A teenage boy in 1960s Britain pursues his dream of becoming a mobster kingpin.
Director: Rowan Joffe MPAA Rating: NR Studio: BBC Films
Brighton Rock puts a Sixties era, Mod vs. Rockers overlay on the iconic 1938 Graham Greene novel that inspired an unforgettable 1947 film starring Richard Attenborough as a razor happy, facially-scarred teenager and would-be mobster kingpin. In America, the movie got released as Young Scarface. The new version has Sam Riley (Control) inheriting the charismatic killer role and the flick, the debut feature directed by Rowan Joffe (screenwriter of The American), updates the original’s context and reexamines the characters’ motivations but retains the original’s currently less-relevant concepts of Catholic guilt. Some of that window dressing may score some points with fans of retro, yet despite the movie’s atmosphere and grit, beautifully conveyed by John Mathieson’s cinematography, it floats and drifts prettily and pointlessly—all dressed up in vintage with nowhere to go.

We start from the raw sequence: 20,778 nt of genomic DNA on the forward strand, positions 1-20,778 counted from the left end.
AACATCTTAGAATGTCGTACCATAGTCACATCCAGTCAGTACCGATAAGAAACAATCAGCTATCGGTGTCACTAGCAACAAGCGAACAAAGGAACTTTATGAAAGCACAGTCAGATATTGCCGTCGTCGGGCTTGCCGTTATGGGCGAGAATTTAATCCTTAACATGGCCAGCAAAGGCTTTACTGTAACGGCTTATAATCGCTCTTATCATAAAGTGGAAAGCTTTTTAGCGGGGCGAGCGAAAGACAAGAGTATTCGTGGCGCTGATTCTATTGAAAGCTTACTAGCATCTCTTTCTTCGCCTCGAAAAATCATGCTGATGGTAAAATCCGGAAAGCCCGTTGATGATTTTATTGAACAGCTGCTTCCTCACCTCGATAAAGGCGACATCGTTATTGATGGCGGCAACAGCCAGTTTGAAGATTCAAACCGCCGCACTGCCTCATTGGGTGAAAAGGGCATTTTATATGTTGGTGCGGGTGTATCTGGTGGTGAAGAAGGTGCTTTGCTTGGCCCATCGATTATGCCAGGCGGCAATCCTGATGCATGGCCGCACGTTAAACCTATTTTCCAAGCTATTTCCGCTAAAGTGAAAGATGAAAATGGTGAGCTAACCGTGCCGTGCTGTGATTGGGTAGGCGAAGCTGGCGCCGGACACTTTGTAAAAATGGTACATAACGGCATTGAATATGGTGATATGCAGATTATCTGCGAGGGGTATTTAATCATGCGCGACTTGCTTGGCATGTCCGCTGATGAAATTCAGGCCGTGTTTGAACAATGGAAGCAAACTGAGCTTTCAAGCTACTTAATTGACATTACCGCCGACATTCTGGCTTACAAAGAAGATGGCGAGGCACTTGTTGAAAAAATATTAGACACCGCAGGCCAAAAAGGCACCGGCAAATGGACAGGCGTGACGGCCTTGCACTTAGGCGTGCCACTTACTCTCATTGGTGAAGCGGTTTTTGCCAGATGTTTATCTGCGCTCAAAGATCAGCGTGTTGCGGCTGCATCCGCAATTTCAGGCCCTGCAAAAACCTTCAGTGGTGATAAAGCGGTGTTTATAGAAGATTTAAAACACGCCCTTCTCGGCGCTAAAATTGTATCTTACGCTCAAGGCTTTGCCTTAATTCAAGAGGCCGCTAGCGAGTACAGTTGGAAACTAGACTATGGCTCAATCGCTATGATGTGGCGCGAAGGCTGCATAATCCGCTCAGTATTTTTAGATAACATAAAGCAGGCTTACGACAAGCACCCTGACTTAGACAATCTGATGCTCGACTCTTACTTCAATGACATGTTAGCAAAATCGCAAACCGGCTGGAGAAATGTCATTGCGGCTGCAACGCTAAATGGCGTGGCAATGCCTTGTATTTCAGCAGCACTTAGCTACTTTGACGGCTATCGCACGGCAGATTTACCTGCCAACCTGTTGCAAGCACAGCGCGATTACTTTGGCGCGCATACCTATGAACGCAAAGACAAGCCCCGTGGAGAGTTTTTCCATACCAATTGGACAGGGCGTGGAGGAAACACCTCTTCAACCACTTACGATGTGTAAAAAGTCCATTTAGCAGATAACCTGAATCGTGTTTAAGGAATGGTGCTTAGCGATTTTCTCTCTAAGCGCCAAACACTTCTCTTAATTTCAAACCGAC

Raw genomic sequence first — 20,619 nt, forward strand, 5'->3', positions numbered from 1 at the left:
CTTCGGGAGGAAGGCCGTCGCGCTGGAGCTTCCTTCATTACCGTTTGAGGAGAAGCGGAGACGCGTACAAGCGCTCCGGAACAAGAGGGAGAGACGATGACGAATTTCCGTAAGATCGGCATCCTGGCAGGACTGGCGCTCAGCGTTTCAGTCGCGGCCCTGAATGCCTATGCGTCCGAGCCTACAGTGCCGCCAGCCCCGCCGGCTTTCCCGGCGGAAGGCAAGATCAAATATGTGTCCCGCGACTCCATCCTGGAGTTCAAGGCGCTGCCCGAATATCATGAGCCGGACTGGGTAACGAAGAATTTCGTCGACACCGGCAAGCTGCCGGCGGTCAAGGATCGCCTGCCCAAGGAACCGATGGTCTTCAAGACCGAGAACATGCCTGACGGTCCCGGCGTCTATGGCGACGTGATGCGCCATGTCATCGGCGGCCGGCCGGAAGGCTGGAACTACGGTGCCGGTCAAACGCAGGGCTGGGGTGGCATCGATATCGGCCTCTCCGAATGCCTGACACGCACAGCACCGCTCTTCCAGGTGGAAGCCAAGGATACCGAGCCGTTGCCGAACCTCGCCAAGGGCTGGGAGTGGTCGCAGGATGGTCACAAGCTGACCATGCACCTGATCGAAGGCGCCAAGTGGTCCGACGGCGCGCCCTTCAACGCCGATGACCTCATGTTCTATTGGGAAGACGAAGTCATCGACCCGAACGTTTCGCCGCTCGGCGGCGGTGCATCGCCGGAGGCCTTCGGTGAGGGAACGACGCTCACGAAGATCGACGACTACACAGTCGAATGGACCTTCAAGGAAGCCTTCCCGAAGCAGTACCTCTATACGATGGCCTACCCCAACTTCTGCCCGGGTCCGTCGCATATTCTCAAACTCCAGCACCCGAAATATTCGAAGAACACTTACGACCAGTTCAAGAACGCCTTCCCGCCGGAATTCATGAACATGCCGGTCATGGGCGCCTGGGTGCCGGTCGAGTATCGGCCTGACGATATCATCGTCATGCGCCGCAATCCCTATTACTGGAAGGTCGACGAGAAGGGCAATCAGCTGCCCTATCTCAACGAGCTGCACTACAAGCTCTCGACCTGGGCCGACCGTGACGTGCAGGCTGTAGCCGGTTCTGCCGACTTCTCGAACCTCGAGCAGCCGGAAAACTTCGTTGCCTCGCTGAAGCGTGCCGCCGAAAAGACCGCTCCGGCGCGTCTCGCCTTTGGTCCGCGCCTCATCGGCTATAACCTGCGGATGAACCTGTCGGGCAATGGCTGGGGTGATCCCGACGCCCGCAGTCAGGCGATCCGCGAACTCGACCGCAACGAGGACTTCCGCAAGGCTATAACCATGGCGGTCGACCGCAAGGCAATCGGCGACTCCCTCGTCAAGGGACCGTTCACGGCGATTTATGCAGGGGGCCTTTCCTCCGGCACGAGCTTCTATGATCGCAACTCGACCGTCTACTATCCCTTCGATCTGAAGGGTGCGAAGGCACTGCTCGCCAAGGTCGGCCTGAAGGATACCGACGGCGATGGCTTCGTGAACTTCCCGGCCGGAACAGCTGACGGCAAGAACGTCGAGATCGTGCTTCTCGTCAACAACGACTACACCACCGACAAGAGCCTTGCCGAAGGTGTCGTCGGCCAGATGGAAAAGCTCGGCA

There’s talent all over Brighton Rock, though. Andrea Riseborough touchingly plays the tearoom waitress and murder witness Riley seduces and marries to buy her silence. Both she and the talented Riley are especially strong in a sad, frightening wedding night scene and there’s also a bang-up murder sequence set under the idyllic, slightly seedy Brighton Pier. Those scenes and several others are so crackling that it’s a cinch we can continue to expect very good things from writer-director Joffe. Andy Serkis sinks his teeth into his brief moments as a doomed gang leader, John Hurt lends spidery grace to his role of a grizzled, aging local and Helen Mirren plays, with supreme authority, the naïve tearoom girl’s blowsy, tough, vengeance-driven boss. There may have been no compelling reason to revisit Brighton Rock but Joffe and company provide more than a few thrills and pleasures along the way.
About the Author
Playboy Contributing Editor Stephen Rebello has written many Playboy Interview and 20 Questions features. He is the author of such books as the notorious Bad Movies We Love (with Edward Margulies) and Alfred Hitchcock and the Making of Psycho, the latter of which has inspired a dramatic feature film set for production in 2012. His most recent Playboy Interviews include Josh Brolin and Cameron Diaz.